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Dynamic & Static Stretching Exercises

author image Jackie Carmichael
Jackie Carmichael has been a freelance writer for more than 10 years. Her work has appeared in "Woman's World" and "American Baby" magazines. Carmichael is a licensed registered nurse and has worked in fields related to cardiovascular health and psychiatry. She also holds a Bachelor of Arts in journalism from The Ohio State University.
Dynamic & Static Stretching Exercises
Perform dynamic stretches before exercise and static stretches after. Photo Credit Andersen Ross/Blend Images/Getty Images

Stretching is an important part of any fitness program. Before physical activity or any kind of sporting event, it loosens muscles, allows for better movement and reduces your risk of injury. Incorporate the two types of stretches -- dynamic and static -- into your regular workout. Dynamic stretches involve slow and controlled movements through a complete range of motion, and should be specific to the exercise you are about to do. Static stretches apply force to a muscle and are held for 15 to 30 seconds at a time.

General Information

The three components to an overall fitness program are cardiovascular or aerobic activity, strength training and flexibility training -- or stretching. The American Council on Exercise recommends that a fitness program include 30 minutes of stretching three times a week. Stretch before and after physical activity to minimize injury and soreness. Before stretching for any reason, warm up your muscles for five to 10 minutes to prevent injury. A short walk while swinging your arms can work as a warmup.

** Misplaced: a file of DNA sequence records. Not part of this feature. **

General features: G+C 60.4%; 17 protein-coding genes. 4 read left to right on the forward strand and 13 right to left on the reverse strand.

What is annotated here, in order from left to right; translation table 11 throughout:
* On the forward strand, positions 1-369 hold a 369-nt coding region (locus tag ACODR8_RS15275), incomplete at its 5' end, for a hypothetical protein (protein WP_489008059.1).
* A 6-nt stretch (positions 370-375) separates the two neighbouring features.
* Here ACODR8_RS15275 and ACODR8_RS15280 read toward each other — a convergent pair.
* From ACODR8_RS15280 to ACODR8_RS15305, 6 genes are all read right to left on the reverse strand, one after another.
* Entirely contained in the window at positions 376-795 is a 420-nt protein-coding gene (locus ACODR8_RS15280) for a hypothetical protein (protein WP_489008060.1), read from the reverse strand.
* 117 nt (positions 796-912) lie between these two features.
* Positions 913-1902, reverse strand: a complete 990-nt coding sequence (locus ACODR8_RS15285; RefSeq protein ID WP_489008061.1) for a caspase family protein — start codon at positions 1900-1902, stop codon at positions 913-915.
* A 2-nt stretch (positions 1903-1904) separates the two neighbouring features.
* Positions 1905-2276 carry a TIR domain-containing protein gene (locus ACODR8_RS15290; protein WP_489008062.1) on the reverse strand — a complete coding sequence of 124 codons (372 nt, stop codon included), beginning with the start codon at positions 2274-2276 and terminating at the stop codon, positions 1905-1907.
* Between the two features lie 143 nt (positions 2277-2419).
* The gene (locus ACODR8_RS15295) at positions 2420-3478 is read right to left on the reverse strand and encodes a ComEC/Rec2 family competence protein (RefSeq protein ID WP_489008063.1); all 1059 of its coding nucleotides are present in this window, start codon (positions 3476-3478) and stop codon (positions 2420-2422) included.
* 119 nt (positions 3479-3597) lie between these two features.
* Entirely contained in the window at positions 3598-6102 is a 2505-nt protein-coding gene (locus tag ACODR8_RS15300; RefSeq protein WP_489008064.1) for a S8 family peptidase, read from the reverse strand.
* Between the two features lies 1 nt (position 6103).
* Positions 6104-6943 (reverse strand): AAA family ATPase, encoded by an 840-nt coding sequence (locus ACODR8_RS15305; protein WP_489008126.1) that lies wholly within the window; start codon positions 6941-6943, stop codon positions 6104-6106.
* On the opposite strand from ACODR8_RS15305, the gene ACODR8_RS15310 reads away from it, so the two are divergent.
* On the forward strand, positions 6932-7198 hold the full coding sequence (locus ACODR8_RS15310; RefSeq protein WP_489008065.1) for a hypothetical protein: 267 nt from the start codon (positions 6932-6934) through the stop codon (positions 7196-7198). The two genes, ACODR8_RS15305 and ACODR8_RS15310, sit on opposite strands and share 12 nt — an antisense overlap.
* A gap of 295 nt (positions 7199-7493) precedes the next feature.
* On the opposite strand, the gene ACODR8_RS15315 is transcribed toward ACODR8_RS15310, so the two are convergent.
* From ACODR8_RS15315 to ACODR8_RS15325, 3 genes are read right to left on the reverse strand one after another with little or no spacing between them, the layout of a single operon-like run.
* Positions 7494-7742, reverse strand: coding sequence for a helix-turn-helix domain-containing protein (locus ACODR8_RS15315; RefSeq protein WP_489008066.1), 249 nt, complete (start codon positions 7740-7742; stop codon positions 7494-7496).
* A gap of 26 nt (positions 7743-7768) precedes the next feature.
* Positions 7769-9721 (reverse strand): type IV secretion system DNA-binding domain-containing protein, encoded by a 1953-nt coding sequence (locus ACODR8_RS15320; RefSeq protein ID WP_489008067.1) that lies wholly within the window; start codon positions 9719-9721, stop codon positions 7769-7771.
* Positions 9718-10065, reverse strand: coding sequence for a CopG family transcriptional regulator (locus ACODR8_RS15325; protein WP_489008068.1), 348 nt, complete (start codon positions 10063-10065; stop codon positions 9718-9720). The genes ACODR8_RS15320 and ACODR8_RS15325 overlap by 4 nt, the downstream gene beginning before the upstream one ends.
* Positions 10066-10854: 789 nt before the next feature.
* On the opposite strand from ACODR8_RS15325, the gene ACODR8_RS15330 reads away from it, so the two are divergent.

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Dynamic Stretches

Perform dynamic stretches before a workout to prepare the muscles you plan to use. For example, do arm swings to stretch and loosen your arm muscles before an upper-body weight-training session. To perform arm swings, stand with your feet a bit wider than shoulder-width apart and your knees slightly bent. Swing both arms in a complete, overhead rotation six to 10 times. After completing the overhead rotations, cross your arms over your chest, swing them out to your sides, then cross them over your chest again six to 10 times.

Static Stretches

Perform static stretches after an athletic activity. Static stretches provide a slow cool-down period for your muscles and will help reduce soreness. To perform a static shoulder stretch, stand straight with your feet a bit wider than shoulder-width apart and your knees slightly bent. Position your left arm across your chest so it is parallel with the floor. Place your right hand under the left elbow and move the arm closer to your chest until you feel your shoulder stretch. Hold the stretch for 15 to 30 seconds and repeat with the right arm.

Stretching Mistakes

Avoid stretching cold muscles as this increases the risk of injury. Avoid bouncing a stretch. It is better to hold a stretch or move in a slow, controlled way to minimize the risk of injury. Finally, listen to your body and don't push a muscle too far. If it hurts, stop.

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